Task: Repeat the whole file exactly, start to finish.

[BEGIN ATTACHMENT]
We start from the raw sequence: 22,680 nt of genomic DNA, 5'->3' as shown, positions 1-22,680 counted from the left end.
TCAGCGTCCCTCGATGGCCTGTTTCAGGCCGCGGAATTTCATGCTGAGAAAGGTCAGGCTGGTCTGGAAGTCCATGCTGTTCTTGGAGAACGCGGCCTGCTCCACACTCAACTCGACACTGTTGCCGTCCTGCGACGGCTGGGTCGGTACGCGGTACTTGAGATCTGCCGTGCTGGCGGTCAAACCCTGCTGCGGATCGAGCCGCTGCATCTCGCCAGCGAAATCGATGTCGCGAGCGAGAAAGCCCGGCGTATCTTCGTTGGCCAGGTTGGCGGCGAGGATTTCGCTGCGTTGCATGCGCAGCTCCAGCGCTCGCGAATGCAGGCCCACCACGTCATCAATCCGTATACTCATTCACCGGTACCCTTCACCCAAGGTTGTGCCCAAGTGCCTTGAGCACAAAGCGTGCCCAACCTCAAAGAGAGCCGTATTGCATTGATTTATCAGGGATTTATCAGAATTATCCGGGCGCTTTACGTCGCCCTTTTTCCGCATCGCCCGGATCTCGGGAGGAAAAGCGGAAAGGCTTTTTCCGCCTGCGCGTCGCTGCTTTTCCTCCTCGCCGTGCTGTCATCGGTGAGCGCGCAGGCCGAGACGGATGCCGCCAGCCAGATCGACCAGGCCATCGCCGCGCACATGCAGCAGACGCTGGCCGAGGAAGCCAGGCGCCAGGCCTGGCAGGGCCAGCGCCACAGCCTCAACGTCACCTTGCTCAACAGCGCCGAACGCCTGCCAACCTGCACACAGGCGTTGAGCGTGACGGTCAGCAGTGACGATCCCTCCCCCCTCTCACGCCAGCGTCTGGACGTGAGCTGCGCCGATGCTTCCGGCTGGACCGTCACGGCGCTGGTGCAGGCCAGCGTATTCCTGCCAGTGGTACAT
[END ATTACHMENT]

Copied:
We start from the raw sequence: 22,680 nt of genomic DNA, 5'->3' as shown, positions 1-22,680 counted from the left end.
TCAGCGTCCCTCGATGGCCTGTTTCAGGCCGCGGAATTTCATGCTGAGAAAGGTCAGGCTGGTCTGGAAGTCCATGCTGTTCTTGGAGAACGCGGCCTGCTCCACACTCAACTCGACACTGTTGCCGTCCTGCGACGGCTGGGTCGGTACGCGGTACTTGAGATCTGCCGTGCTGGCGGTCAAACCCTGCTGCGGATCGAGCCGCTGCATCTCGCCAGCGAAATCGATGTCGCGAGCGAGAAAGCCCGGCGTATCTTCGTTGGCCAGGTTGGCGGCGAGGATTTCGCTGCGTTGCATGCGCAGCTCCAGCGCTCGCGAATGCAGGCCCACCACGTCATCAATCCGTATACTCATTCACCGGTACCCTTCACCCAAGGTTGTGCCCAAGTGCCTTGAGCACAAAGCGTGCCCAACCTCAAAGAGAGCCGTATTGCATTGATTTATCAGGGATTTATCAGAATTATCCGGGCGCTTTACGTCGCCCTTTTTCCGCATCGCCCGGATCTCGGGAGGAAAAGCGGAAAGGCTTTTTCCGCCTGCGCGTCGCTGCTTTTCCTCCTCGCCGTGCTGTCATCGGTGAGCGCGCAGGCCGAGACGGATGCCGCCAGCCAGATCGACCAGGCCATCGCCGCGCACATGCAGCAGACGCTGGCCGAGGAAGCCAGGCGCCAGGCCTGGCAGGGCCAGCGCCACAGCCTCAACGTCACCTTGCTCAACAGCGCCGAACGCCTGCCAACCTGCACACAGGCGTTGAGCGTGACGGTCAGCAGTGACGATCCCTCCCCCCTCTCACGCCAGCGTCTGGACGTGAGCTGCGCCGATGCTTCCGGCTGGACCGTCACGGCGCTGGTGCAGGCCAGCGTATTCCTGCCAGTGGTACAT